Banker to the Government: performs merchant banking function for the central and the state governments; also acts as their banker. Banker to banks: maintains banking accounts of all scheduled banks.

o

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CREDIT SURVEY OF DISTT. BARAMULLA (A COMPARATIVE STUDY)

CHART SHOWING INDIAN BANKING SYSTEM
Central Bank & Monetary Authority“RBI”Apex Banking Institutions

APEX BANKING INSTITUTION

IDBI

NABARD

EXIM BANK BANKING INSTITUTIONS

HB

National Housing Bank

Banking Institutions

Commercial Banks

Regional Rural Banks

Co-operation Bank State Cooperative Bank

Public sector banks

Private Sector Banks

Central Distt. Cooperative Bank State Banks Nationalized Banks Subsidiary Companies State Bank of India Subsidiary banks Indian Banks
Foreign Banks

Primary Credit Societies

Old Banks

New Banks

Local Banks

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CREDIT SURVEY OF DISTT. BARAMULLA (A COMPARATIVE STUDY)

TYPES OF BANKS

ACCORDING TO OWNERSHIP

ACCORDING TO LAW

ACCORDING TO FUNCTION

PUBLIC SECTOR BANKS

PRIVATE SECTOR BANKS COOPERATIVE BANKS SCHEDULED BANKS NONSCHEDULED BANKS

COMMERCIAL BANK

INDUSTRIAL BANK

SAVING BANK

EXCHANGE BANK

AGRICULTURE BANK

CENTRAL BANK

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CREDIT SURVEY OF DISTT. BARAMULLA (A COMPARATIVE STUDY)

HISTORICAL BACK GROUND OF THE J&K BANK Ltd.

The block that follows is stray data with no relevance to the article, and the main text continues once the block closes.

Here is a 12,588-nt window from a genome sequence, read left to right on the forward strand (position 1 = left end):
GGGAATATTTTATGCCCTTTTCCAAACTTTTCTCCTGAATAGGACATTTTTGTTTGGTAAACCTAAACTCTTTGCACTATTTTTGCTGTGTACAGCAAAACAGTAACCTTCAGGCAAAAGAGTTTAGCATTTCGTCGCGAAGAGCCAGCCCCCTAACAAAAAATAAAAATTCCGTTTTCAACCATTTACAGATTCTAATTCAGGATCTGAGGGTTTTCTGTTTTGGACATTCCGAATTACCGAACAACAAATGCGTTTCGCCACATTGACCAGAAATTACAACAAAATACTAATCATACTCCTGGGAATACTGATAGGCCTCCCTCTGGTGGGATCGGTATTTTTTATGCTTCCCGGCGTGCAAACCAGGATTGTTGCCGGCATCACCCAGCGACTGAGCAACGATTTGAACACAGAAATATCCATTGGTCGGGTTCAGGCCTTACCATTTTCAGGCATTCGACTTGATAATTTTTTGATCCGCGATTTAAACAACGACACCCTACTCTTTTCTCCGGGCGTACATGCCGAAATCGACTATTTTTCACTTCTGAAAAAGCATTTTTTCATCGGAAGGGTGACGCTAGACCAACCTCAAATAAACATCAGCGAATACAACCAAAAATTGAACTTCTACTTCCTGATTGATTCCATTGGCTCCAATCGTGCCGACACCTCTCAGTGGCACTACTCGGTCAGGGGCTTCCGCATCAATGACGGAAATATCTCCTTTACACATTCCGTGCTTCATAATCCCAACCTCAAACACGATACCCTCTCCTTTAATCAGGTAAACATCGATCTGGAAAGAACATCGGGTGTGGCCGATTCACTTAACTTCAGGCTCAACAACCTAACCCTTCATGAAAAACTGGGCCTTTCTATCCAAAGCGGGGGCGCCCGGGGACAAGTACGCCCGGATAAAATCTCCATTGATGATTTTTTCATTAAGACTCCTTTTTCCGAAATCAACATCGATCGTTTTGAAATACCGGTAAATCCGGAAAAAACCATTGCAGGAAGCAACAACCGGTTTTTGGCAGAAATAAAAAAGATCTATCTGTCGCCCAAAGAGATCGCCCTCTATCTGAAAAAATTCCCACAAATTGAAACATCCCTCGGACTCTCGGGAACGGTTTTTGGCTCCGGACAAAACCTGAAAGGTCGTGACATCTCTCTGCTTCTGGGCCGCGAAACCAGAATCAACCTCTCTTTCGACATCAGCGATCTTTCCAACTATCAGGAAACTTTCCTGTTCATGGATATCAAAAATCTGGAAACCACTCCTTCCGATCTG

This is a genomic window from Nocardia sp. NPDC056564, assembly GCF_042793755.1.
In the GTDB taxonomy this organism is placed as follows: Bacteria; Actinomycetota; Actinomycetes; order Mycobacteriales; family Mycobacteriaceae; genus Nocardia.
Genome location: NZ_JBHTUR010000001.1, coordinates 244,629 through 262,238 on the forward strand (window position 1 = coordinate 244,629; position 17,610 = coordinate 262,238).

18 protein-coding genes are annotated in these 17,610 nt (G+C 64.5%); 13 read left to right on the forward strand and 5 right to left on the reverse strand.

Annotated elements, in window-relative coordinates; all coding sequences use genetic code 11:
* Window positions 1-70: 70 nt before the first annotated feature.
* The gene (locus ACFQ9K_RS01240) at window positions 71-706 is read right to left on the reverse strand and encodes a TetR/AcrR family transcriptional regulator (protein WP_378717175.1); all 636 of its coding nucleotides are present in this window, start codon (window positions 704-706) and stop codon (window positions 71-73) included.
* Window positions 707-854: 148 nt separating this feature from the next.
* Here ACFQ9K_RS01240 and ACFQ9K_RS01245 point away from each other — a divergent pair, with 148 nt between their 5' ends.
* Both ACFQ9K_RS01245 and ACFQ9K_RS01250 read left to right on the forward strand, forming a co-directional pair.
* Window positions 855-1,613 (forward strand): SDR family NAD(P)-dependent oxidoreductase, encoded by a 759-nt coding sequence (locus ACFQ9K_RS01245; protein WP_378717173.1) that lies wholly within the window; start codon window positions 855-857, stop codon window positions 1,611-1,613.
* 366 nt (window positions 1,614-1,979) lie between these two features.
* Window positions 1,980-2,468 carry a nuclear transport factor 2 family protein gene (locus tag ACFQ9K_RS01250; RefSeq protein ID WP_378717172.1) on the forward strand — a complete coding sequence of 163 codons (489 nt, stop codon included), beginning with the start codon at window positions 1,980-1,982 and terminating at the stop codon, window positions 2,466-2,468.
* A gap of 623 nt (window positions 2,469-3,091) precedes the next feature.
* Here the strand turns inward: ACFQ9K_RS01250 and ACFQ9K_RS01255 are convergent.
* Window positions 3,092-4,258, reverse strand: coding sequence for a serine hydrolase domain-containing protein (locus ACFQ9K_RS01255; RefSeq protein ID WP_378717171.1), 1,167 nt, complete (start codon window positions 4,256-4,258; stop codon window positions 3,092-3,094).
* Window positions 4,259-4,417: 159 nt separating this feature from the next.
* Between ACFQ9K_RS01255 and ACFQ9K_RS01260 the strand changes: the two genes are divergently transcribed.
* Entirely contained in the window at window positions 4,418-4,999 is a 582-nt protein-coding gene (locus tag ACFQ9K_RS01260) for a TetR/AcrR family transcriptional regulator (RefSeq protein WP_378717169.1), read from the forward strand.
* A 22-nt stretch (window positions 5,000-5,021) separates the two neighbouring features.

Entire banking in the state of Jammu and Kashmir was performed by traditional lenders till 1920 -30 and that too at exorbitant interest rates. At the same time some banks functioned on a very limited scale, such as Punjab National Bank Limited, Grind-lay’s Bank and Imperial Bank of India. The role of these banks was reduced to the acceptance of deposits, as they could not grant loans and advances to the people of the state owing to the statutory limitations. Under this scenario banks could not ameliorate the financial and social position of the people of the state. To over come this critical situation the then Maharaja of the state conceived an idea of setting up of a state bank in the state. After a prolonged exercise and deliberations the assignment for establishment of “The Jammu and Kashmir Bank Limited” was given to the late Sir Sorabji N Pochkhanwala, the then Managing Director of the Central Bank of India. Mr. Pochkhawala formulated a scheme on 24-09-1930, suggesting establishment of a semi state Bank with participation in capital by state and the public under the control of state Government. Thus the bank was formally incorporated on the Ist of October 1938 and commenced business from 4th of July 1939 at its Registered Office, Residency Road, Srinagar, Kashmir. The Jammu & Kashmir Bank Limited has been the first of its nature and composition as a State owned bank in the country. The state Govt. besides contributing half of the issued capital also appointed it as its bankers for general banking and treasury business. In its formative years, the bank had to encounter several serious problems, particularly around the time of independence, when out of its total of ten branches two branches of Muzaffarabad and Mirpur fell on the other side of the line of control along with cash and other assets; in 1947. However the State Govt. came to its rescue with the assistance of Rs.6.00 Lacs to meet the claims thereafter, the bank stead fastily over came its difficulties and kept growing.